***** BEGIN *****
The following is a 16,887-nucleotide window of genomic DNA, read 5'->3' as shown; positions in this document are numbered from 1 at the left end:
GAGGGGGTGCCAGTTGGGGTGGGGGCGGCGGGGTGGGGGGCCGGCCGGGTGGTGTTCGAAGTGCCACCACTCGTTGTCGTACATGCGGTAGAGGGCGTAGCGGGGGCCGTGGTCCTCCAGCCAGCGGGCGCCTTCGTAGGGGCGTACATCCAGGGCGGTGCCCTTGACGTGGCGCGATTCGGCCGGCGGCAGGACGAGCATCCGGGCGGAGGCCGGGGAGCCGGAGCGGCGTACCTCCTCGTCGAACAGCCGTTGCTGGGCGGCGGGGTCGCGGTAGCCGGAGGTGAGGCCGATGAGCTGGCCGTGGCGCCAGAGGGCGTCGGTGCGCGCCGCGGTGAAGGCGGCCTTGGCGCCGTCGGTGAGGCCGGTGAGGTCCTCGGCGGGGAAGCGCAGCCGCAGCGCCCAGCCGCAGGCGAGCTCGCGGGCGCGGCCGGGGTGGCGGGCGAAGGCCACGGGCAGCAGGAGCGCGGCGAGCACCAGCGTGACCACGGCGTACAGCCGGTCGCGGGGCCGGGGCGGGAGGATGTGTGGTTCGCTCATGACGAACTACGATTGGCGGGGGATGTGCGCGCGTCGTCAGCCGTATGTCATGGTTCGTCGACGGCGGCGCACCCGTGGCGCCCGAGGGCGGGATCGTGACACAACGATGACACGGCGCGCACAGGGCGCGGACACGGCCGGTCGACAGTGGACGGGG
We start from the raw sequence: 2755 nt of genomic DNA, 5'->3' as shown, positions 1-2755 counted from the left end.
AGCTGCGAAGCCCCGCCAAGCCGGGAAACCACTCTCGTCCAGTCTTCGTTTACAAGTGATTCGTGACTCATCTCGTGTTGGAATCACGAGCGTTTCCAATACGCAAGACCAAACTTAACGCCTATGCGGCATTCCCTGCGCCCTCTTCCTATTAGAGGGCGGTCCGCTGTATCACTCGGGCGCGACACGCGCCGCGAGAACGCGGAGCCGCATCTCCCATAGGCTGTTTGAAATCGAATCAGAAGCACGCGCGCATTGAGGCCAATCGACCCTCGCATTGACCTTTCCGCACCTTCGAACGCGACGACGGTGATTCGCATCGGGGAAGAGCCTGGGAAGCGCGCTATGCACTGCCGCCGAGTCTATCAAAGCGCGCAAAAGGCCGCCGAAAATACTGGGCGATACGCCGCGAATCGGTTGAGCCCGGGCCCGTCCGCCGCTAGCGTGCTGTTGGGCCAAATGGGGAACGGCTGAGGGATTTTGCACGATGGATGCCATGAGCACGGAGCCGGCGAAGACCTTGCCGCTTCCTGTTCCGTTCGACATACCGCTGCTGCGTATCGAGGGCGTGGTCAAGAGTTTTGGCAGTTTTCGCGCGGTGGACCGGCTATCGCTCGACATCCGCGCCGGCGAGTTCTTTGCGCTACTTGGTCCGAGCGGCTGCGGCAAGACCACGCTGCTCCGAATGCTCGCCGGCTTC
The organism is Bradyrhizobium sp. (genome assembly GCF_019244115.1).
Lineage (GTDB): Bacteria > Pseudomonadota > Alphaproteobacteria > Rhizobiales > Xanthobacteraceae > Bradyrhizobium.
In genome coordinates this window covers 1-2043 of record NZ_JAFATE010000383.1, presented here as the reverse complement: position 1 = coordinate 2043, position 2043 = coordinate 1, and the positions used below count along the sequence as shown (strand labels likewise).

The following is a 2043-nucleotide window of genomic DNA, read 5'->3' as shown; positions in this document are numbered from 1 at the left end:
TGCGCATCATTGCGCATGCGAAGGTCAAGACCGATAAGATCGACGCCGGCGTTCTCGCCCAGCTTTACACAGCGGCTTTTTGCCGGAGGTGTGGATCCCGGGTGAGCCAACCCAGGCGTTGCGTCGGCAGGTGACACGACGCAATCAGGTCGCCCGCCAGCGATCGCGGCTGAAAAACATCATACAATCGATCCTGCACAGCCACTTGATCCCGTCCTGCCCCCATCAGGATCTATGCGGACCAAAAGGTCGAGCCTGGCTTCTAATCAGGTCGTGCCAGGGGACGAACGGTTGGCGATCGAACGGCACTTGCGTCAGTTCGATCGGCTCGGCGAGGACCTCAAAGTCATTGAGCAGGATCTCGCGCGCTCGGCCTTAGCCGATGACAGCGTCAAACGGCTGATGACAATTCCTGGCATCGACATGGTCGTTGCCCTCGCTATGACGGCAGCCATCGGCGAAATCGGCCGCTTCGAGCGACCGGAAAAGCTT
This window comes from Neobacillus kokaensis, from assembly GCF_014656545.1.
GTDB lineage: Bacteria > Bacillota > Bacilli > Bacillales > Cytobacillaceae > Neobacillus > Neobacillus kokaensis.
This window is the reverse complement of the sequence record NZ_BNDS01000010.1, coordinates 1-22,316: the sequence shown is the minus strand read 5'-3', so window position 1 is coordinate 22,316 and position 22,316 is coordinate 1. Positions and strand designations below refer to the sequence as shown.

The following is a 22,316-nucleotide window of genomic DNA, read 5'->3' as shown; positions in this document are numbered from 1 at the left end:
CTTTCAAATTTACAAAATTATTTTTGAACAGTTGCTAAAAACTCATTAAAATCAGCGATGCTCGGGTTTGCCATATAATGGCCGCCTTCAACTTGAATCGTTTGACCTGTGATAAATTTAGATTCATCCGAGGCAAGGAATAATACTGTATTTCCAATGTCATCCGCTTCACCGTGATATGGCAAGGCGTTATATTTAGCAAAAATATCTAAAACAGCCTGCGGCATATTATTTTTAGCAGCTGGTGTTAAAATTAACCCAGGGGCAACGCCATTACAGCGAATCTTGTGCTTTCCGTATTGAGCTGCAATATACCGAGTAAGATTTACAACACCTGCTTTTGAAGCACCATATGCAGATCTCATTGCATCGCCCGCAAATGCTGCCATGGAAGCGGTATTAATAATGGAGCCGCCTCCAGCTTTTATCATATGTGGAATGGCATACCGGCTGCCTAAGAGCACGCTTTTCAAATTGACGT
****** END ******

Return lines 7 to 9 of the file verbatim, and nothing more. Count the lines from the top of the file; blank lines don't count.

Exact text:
In genome coordinates this window covers 1-2043 of record NZ_JAFATE010000383.1, presented here as the reverse complement: position 1 = coordinate 2043, position 2043 = coordinate 1, and the positions used below count along the sequence as shown (strand labels likewise).

The following is a 2043-nucleotide window of genomic DNA, read 5'->3' as shown; positions in this document are numbered from 1 at the left end:
TGCGCATCATTGCGCATGCGAAGGTCAAGACCGATAAGATCGACGCCGGCGTTCTCGCCCAGCTTTACACAGCGGCTTTTTGCCGGAGGTGTGGATCCCGGGTGAGCCAACCCAGGCGTTGCGTCGGCAGGTGACACGACGCAATCAGGTCGCCCGCCAGCGATCGCGGCTGAAAAACATCATACAATCGATCCTGCACAGCCACTTGATCCCGTCCTGCCCCCATCAGGATCTATGCGGACCAAAAGGTCGAGCCTGGCTTCTAATCAGGTCGTGCCAGGGGACGAACGGTTGGCGATCGAACGGCACTTGCGTCAGTTCGATCGGCTCGGCGAGGACCTCAAAGTCATTGAGCAGGATCTCGCGCGCTCGGCCTTAGCCGATGACAGCGTCAAACGGCTGATGACAATTCCTGGCATCGACATGGTCGTTGCCCTCGCTATGACGGCAGCCATCGGCGAAATCGGCCGCTTCGAGCGACCGGAAAAGCTT